Agile аrchitecture scketches - 4C approach
1. Agile architecture sketches «4C» approachSergey Denisov
Data Architect & Modeler
Salym Petroleum Development
• What is next?
© 2014. Salym Petroleum Development N.V.
All rights reserved.
3. Designing softwareDESIGNING SOFTWARE
• SA HLD documents in current format is not useful.
It takes much time and power, is coming elder before finished.
•There is no single “materialized” view on solution as a whole.
•We have troubles in communication of business requirements
and architecture decisions: what and how should we build ITsolutions.
•New staff on-boarding to project is complicated and chaotic.
•Painful handover to support process and scattered support
•Trash in meta.
5. «4C» Diagram sketching«4C» DIAGRAM SKETCHING
6. 1C: context diagram1C: CONTEXT DIAGRAM
An big picture of the system landscape:
•What is the software system that we are building?
•Who is using it?
•How does it fit in the existing IT environment?
Users, actors, roles,
• Makes context explicit - no assumptions.
• What is being added to an existing IT
• Starting point for discussions between
technical and non-technical people.
• Who we need to go concerning intersystem interfaces.
• Not much detail: help to set the scene,
starting point for other diagrams.
• Technical and non-technical people,
inside and outside project team.
7. 2C: Container diagram2C: CONTAINER DIAGRAM
• What is the overall shape of the software system?
• What are the high-level technology decisions?
• How are responsibilities distributed across the system?
• How do containers communicate with one another?
• Where do we need to write code to implement
Containers - logical
executables or processes that
make up the software system.
Is inter-process communication.
•Makes the high-level technology choices explicit.
•Shows relationships between containers and
how they communicate.
•Provides a framework in which to place
components (components home).
•Provides the link between a very high-level
context diagram and a very cluttered component
Technical people inside and outside of the project
team: everybody from software developers
through to operational and support staff.
8. 3C: Component diagram3C:
Zoom in and decompose each container:
• What components/services is the system made up of?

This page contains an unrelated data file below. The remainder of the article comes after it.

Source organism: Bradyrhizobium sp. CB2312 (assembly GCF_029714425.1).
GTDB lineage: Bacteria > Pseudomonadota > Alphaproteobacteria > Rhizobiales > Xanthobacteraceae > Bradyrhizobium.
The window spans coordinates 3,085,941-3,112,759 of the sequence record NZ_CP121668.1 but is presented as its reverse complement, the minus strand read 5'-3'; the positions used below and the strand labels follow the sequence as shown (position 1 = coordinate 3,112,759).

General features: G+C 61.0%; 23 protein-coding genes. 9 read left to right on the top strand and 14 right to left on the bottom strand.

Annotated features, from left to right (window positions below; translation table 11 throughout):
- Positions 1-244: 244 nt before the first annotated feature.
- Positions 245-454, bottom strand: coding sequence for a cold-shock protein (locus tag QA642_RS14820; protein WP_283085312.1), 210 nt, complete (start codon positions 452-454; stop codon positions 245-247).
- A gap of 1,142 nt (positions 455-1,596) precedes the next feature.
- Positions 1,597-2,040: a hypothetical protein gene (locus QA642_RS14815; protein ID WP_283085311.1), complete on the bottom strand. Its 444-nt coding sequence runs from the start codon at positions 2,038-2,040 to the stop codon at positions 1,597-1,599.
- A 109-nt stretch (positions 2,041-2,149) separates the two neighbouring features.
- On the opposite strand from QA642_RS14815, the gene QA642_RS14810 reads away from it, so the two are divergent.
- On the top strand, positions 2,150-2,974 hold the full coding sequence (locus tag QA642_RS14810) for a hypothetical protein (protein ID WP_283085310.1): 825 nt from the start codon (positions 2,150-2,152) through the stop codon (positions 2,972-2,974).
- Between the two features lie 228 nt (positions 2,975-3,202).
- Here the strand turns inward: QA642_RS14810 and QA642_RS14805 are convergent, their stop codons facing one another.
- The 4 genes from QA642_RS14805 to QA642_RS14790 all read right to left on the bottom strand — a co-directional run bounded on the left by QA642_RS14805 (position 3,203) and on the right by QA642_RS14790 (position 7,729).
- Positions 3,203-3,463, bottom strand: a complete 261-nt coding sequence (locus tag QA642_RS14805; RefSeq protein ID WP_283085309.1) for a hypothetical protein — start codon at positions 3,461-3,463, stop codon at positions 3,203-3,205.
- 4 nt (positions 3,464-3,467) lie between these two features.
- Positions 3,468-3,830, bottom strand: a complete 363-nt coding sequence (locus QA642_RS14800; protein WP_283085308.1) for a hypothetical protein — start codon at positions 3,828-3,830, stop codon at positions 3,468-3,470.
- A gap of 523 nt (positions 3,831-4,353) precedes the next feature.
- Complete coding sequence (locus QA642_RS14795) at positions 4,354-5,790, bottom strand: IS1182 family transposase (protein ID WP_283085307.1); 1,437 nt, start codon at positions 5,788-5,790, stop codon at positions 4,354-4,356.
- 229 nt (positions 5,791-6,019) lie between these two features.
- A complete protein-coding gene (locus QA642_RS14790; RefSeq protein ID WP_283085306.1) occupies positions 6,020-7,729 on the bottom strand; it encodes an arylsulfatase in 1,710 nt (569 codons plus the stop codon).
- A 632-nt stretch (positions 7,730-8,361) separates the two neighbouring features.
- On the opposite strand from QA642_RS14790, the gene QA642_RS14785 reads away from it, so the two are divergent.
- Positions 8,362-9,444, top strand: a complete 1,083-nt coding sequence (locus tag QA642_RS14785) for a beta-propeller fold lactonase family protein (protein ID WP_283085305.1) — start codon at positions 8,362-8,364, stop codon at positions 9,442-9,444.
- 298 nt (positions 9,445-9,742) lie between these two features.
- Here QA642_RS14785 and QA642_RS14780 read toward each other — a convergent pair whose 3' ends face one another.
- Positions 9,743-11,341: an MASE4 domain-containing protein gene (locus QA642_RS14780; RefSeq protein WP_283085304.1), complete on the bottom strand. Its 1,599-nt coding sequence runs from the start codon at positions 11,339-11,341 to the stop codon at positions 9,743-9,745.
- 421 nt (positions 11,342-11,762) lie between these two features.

• Is it clear how the system works at a high-level?
• Do all components/services have a home (reside in a
Сomponents are the
blocks of your system
• Shows the high-level decomposition of your
software system into components with
• Shows relationships and dependencies
• Provides a framework for high-level
software development estimates and how
the delivery can be broken down (WBS).
Technical people within the software
9. 4C: Class diagram ()4C: CLASS DIAGRAM (optional?)
• Is a high-level UML class
• Explains how a particular
pattern or component is
• Classes are the smallest
building blocks of our
Instead of classic
we will use
10. SA HLD on METASA HLD ON META
11. Is this enough?IS THIS ENOUGH?
• SA HLD – is not just “word document somewhere in SP”, but power tool
which help to:
- assess, collaborate and communicate BRs and technical
- present high-level view on the solution and help to navigate
throughout the solution
- provides relevant levels of abstraction for different
contributors during full product life-cycle (requirements-designdevelopment-testing-deploy-support-decomission).
• This is not a complete set of project/tech. documents – this is SA HLD.
(Process diagram, data-models, mapping, detailed design,
Deployment diagram etc.)
For all projects:
• SA HLD should be published on meta in “4C”-format.
• Workshops Arch-PM-BA-(BUS) to collaborate requirements
and high-level vision. Deliverables: C1 and C2.
• “Architecture checkbox” on ABP when C1-C4 is published